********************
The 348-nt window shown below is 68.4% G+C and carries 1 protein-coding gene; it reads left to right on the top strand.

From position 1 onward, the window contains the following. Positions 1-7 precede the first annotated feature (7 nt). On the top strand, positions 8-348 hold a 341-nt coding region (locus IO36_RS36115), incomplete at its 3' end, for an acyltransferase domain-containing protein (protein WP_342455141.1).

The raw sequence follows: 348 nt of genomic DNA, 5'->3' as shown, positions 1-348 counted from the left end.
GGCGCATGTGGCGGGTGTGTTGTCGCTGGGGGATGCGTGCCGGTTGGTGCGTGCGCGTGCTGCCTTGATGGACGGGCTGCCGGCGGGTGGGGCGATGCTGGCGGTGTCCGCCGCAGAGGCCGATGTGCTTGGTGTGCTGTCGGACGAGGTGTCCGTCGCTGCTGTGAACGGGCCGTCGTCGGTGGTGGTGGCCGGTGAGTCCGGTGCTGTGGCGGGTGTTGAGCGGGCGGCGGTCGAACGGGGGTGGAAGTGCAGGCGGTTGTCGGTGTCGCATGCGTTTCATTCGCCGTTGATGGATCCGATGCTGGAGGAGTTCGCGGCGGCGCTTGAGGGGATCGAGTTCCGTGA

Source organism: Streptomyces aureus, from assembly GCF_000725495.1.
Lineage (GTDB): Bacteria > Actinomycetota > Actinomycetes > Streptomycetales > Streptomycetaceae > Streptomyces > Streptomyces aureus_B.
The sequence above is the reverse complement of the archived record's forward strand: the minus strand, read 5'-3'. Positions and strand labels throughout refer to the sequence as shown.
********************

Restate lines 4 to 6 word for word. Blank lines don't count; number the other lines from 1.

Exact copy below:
GGCGCATGTGGCGGGTGTGTTGTCGCTGGGGGATGCGTGCCGGTTGGTGCGTGCGCGTGCTGCCTTGATGGACGGGCTGCCGGCGGGTGGGGCGATGCTGGCGGTGTCCGCCGCAGAGGCCGATGTGCTTGGTGTGCTGTCGGACGAGGTGTCCGTCGCTGCTGTGAACGGGCCGTCGTCGGTGGTGGTGGCCGGTGAGTCCGGTGCTGTGGCGGGTGTTGAGCGGGCGGCGGTCGAACGGGGGTGGAAGTGCAGGCGGTTGTCGGTGTCGCATGCGTTTCATTCGCCGTTGATGGATCCGATGCTGGAGGAGTTCGCGGCGGCGCTTGAGGGGATCGAGTTCCGTGA

Source organism: Streptomyces aureus, from assembly GCF_000725495.1.
Lineage (GTDB): Bacteria > Actinomycetota > Actinomycetes > Streptomycetales > Streptomycetaceae > Streptomyces > Streptomyces aureus_B.